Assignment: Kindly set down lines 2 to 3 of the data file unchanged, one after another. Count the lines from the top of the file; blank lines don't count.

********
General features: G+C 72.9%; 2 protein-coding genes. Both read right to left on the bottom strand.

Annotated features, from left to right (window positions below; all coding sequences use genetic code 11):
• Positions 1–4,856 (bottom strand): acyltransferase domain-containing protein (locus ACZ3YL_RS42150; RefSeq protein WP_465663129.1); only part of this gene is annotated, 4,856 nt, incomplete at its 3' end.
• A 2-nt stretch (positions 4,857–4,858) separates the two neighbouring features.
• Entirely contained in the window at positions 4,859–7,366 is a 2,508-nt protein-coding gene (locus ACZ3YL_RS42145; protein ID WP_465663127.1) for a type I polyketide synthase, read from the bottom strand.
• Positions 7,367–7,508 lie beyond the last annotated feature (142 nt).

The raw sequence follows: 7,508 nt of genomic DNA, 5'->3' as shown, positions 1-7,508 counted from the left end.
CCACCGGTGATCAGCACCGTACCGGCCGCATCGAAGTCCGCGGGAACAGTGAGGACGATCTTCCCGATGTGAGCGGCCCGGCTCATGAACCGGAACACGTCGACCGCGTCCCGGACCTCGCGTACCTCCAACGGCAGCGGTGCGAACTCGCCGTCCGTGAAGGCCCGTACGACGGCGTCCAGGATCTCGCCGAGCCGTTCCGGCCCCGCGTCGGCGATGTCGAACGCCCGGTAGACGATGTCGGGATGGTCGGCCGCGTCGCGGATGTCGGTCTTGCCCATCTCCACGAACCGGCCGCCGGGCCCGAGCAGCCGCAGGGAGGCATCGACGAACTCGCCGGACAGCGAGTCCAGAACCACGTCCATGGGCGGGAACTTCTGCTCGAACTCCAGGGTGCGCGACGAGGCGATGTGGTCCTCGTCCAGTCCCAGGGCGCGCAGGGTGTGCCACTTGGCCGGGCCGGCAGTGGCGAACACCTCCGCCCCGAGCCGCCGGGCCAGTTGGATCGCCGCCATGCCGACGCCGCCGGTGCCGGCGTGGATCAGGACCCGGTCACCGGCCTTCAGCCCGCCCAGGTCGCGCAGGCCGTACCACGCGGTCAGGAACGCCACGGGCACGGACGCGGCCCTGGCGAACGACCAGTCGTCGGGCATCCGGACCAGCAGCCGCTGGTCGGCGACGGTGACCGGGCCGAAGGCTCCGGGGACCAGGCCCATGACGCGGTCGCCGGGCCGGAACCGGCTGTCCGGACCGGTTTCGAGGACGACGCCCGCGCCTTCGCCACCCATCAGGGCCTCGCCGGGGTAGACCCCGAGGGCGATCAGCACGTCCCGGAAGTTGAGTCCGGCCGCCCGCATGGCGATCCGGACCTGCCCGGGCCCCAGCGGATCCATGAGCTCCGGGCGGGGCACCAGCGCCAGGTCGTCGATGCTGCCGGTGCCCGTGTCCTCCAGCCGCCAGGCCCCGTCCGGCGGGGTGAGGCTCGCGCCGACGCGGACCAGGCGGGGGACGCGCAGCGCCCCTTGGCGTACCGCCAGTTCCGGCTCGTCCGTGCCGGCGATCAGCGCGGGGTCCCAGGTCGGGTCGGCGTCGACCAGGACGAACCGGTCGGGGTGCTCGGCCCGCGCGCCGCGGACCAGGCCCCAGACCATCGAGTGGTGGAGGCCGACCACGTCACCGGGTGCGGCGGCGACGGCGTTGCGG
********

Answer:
Annotated features, from left to right (window positions below; all coding sequences use genetic code 11):
• Positions 1–4,856 (bottom strand): acyltransferase domain-containing protein (locus ACZ3YL_RS42150; RefSeq protein WP_465663129.1); only part of this gene is annotated, 4,856 nt, incomplete at its 3' end.